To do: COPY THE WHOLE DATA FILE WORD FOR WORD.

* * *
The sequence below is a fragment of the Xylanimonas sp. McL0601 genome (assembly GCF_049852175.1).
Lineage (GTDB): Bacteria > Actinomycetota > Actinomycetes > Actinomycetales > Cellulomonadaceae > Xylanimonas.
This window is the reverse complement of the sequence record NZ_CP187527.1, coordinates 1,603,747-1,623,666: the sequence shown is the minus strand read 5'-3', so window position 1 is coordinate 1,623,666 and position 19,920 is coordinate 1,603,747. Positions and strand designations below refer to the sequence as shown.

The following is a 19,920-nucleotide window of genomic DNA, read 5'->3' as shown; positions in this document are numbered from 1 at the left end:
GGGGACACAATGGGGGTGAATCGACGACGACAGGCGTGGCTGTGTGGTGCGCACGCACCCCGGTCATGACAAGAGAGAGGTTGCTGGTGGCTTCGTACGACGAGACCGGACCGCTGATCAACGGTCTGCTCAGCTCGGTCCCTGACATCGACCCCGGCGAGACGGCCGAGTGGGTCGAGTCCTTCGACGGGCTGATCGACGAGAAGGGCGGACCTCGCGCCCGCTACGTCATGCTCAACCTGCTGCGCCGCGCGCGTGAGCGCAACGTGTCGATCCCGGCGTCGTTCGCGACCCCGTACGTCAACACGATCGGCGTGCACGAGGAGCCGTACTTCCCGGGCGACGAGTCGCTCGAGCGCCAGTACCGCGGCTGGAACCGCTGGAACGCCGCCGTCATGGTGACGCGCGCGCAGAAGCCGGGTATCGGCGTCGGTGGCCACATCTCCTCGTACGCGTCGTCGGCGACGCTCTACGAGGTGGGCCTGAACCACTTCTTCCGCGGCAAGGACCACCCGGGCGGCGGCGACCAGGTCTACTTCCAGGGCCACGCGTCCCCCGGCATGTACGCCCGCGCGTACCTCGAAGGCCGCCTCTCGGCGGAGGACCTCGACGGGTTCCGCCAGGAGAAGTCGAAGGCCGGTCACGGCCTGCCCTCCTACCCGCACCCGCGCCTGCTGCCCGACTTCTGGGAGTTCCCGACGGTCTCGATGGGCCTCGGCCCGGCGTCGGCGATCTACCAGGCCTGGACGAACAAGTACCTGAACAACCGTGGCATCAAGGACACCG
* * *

The sequence below is a fragment of the Xylanimonas sp. McL0601 genome (assembly GCF_049852175.1).
Lineage (GTDB): Bacteria > Actinomycetota > Actinomycetes > Actinomycetales > Cellulomonadaceae > Xylanimonas.
This window is the reverse complement of the sequence record NZ_CP187527.1, coordinates 1,603,747-1,623,666: the sequence shown is the minus strand read 5'-3', so window position 1 is coordinate 1,623,666 and position 19,920 is coordinate 1,603,747. Positions and strand designations below refer to the sequence as shown.

The following is a 19,920-nucleotide window of genomic DNA, read 5'->3' as shown; positions in this document are numbered from 1 at the left end:
GGGGACACAATGGGGGTGAATCGACGACGACAGGCGTGGCTGTGTGGTGCGCACGCACCCCGGTCATGACAAGAGAGAGGTTGCTGGTGGCTTCGTACGACGAGACCGGACCGCTGATCAACGGTCTGCTCAGCTCGGTCCCTGACATCGACCCCGGCGAGACGGCCGAGTGGGTCGAGTCCTTCGACGGGCTGATCGACGAGAAGGGCGGACCTCGCGCCCGCTACGTCATGCTCAACCTGCTGCGCCGCGCGCGTGAGCGCAACGTGTCGATCCCGGCGTCGTTCGCGACCCCGTACGTCAACACGATCGGCGTGCACGAGGAGCCGTACTTCCCGGGCGACGAGTCGCTCGAGCGCCAGTACCGCGGCTGGAACCGCTGGAACGCCGCCGTCATGGTGACGCGCGCGCAGAAGCCGGGTATCGGCGTCGGTGGCCACATCTCCTCGTACGCGTCGTCGGCGACGCTCTACGAGGTGGGCCTGAACCACTTCTTCCGCGGCAAGGACCACCCGGGCGGCGGCGACCAGGTCTACTTCCAGGGCCACGCGTCCCCCGGCATGTACGCCCGCGCGTACCTCGAAGGCCGCCTCTCGGCGGAGGACCTCGACGGGTTCCGCCAGGAGAAGTCGAAGGCCGGTCACGGCCTGCCCTCCTACCCGCACCCGCGCCTGCTGCCCGACTTCTGGGAGTTCCCGACGGTCTCGATGGGCCTCGGCCCGGCGTCGGCGATCTACCAGGCCTGGACGAACAAGTACCTGAACAACCGTGGCATCAAGGACACCG